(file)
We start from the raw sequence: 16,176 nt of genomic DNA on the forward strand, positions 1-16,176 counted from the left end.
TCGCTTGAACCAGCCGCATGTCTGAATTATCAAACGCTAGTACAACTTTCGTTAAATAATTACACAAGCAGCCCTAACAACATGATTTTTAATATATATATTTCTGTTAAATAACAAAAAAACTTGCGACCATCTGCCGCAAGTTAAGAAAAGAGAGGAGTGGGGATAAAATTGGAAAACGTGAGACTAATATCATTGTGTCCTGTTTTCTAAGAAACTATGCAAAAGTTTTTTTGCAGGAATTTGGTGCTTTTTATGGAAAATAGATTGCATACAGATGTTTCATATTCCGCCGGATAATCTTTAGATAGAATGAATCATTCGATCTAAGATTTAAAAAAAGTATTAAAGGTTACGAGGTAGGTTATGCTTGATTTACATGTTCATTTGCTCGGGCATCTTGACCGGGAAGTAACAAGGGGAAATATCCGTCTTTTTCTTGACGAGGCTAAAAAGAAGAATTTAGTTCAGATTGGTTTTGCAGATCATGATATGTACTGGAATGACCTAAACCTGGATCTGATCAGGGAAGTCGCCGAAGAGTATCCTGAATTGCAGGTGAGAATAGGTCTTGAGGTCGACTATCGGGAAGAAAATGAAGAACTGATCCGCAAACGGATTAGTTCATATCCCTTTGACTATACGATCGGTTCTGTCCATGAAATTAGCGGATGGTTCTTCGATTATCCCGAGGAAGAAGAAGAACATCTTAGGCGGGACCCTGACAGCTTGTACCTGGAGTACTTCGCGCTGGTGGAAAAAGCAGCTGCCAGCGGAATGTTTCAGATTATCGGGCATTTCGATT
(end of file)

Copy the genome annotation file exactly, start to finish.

We start from the raw sequence: 16,176 nt of genomic DNA on the forward strand, positions 1-16,176 counted from the left end.
TCGCTTGAACCAGCCGCATGTCTGAATTATCAAACGCTAGTACAACTTTCGTTAAATAATTACACAAGCAGCCCTAACAACATGATTTTTAATATATATATTTCTGTTAAATAACAAAAAAACTTGCGACCATCTGCCGCAAGTTAAGAAAAGAGAGGAGTGGGGATAAAATTGGAAAACGTGAGACTAATATCATTGTGTCCTGTTTTCTAAGAAACTATGCAAAAGTTTTTTTGCAGGAATTTGGTGCTTTTTATGGAAAATAGATTGCATACAGATGTTTCATATTCCGCCGGATAATCTTTAGATAGAATGAATCATTCGATCTAAGATTTAAAAAAAGTATTAAAGGTTACGAGGTAGGTTATGCTTGATTTACATGTTCATTTGCTCGGGCATCTTGACCGGGAAGTAACAAGGGGAAATATCCGTCTTTTTCTTGACGAGGCTAAAAAGAAGAATTTAGTTCAGATTGGTTTTGCAGATCATGATATGTACTGGAATGACCTAAACCTGGATCTGATCAGGGAAGTCGCCGAAGAGTATCCTGAATTGCAGGTGAGAATAGGTCTTGAGGTCGACTATCGGGAAGAAAATGAAGAACTGATCCGCAAACGGATTAGTTCATATCCCTTTGACTATACGATCGGTTCTGTCCATGAAATTAGCGGATGGTTCTTCGATTATCCCGAGGAAGAAGAAGAACATCTTAGGCGGGACCCTGACAGCTTGTACCTGGAGTACTTCGCGCTGGTGGAAAAAGCAGCTGCCAGCGGAATGTTTCAGATTATCGGGCATTTCGATT